Prime Minister Benjamin Netanyahu prepares for his upcoming speech in Congress, Jerusalem, February 27, 2015. (photo credit: Haim Zach/GPO)
Prime Minister Benjamin Netanyahu prepares for his upcoming speech in Congress, Jerusalem, February 27, 2015. (photo credit: Haim Zach/GPO)

“Israelis have heard hundreds of speeches from Netanyahu. There’s no literature to support the notion that a well-established opinion can be changed by one speech,” he said. A polished and emotional address that receives standing ovations from American congressmen could, in good days, perhaps move a few thousand people to vote for Netanyahu, but given the controversy surrounding Tuesday’s appearance, the prime minister should not expect to gain any sympathy, Wolfsfeld said.

“Most Israelis know how important relations with the US are, and they know Netanyahu’s presence in Washington is pissing off the Americans. He’s not gaining anything by going there. He might actually lose a few votes.”

Likewise, the idea that a speech could move American lawmakers into stopping a nuclear deal with Iran they would otherwise welcome is preposterous, Wolfsfeld said. Netanyahu has been “in politics for too long to know that he can’t change congressmen’s minds. His speech is not ‘I have a dream’ or the Gettysburg address — it’s one more speech about Iran. And it’s not like they don’t already know his position. There’s nothing new here. If he really thinks that the power of his words can have such an influence, he is stupider than I thought.”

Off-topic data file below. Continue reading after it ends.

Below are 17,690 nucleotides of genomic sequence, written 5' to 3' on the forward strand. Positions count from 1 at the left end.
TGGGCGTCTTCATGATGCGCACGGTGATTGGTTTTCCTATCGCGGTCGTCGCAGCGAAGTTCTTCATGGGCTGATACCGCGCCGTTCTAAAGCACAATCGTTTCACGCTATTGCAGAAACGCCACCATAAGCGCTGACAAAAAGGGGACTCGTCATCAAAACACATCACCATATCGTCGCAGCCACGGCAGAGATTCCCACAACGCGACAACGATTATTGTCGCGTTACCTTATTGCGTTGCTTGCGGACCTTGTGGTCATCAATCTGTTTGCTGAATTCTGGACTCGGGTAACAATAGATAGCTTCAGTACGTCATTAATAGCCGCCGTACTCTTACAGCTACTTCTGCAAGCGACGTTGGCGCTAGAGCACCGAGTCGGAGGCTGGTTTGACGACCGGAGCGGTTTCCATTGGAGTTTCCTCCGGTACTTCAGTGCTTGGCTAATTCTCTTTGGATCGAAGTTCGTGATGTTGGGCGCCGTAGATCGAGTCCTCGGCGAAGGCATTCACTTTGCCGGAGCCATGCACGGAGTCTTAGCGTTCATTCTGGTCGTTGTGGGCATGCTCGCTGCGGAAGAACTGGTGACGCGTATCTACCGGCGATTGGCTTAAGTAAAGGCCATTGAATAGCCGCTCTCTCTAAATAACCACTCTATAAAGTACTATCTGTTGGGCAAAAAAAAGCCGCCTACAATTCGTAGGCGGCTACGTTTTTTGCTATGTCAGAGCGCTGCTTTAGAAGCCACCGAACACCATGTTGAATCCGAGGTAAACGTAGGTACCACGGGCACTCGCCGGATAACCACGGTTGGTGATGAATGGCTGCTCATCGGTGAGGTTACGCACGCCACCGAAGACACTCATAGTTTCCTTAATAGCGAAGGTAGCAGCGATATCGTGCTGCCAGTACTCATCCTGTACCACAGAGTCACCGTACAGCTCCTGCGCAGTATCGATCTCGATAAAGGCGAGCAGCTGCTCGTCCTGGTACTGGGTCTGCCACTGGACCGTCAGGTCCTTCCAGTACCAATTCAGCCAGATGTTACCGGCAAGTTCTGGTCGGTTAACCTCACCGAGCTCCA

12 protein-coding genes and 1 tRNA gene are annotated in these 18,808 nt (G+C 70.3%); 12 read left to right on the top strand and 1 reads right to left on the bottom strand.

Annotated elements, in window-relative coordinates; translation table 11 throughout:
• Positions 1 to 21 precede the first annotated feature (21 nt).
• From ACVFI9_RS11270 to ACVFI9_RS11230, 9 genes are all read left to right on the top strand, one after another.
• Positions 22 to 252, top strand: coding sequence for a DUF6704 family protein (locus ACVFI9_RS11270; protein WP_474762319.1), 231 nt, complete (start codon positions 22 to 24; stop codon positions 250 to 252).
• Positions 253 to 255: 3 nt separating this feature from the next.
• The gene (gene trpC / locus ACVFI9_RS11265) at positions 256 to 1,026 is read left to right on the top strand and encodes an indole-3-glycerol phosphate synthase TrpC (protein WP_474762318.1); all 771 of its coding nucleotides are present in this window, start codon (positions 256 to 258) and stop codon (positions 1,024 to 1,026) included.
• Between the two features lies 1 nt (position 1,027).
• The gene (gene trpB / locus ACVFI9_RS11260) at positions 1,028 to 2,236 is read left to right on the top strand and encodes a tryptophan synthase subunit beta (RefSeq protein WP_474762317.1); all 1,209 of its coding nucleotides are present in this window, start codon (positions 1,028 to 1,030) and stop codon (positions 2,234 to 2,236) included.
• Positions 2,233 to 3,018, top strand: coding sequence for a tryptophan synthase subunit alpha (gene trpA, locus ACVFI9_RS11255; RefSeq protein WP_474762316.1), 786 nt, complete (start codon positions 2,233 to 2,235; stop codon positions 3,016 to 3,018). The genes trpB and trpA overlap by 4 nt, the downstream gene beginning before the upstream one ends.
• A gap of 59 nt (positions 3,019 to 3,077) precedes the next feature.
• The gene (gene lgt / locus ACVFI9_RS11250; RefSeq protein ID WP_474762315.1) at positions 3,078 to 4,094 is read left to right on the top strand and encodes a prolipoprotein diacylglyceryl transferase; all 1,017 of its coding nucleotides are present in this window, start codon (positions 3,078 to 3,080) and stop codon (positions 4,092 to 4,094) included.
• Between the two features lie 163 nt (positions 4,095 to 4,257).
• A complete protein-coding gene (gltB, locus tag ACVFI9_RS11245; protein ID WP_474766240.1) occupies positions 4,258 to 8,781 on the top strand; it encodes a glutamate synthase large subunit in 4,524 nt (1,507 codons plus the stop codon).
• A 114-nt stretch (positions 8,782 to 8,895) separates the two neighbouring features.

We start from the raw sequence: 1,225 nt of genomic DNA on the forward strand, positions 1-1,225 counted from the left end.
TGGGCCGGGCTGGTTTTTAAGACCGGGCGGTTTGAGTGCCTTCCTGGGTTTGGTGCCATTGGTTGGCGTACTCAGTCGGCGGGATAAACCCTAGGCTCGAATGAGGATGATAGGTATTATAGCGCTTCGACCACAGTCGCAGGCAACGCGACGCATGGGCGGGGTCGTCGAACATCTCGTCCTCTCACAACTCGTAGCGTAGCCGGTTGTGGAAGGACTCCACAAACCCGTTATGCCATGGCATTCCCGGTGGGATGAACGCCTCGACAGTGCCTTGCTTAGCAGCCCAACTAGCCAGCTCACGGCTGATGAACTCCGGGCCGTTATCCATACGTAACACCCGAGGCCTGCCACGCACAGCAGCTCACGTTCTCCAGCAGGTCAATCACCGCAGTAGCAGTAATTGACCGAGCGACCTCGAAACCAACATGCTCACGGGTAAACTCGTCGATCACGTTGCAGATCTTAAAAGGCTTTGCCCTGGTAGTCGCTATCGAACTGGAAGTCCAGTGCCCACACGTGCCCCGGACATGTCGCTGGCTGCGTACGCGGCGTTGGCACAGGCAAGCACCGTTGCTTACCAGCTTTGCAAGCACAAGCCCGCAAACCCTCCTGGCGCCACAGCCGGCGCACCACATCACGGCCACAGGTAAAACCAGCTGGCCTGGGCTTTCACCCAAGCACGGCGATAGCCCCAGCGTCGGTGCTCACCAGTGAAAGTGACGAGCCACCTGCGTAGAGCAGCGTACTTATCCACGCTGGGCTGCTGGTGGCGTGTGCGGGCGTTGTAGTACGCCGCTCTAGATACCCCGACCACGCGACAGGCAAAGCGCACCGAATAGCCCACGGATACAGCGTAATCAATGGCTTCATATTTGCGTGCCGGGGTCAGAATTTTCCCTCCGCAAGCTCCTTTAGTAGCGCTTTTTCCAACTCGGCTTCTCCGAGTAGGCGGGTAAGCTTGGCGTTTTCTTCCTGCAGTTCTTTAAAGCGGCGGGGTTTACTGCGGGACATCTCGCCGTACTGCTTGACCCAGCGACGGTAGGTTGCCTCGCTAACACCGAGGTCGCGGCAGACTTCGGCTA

Netanyahu’s Congress speech thus can be viewed as a classical example of a Rorschach test, Wolfsfeld said. “If you like Netanyahu, you will come away inspired by his words and believe he said what needed to be said before the [Iran] agreement is signed to protect Israel from disaster. And if you don’t like Netanyahu, the speech will be further proof of the man’s inability to maintain good relations with the US and that he’s a bull in a china shop.”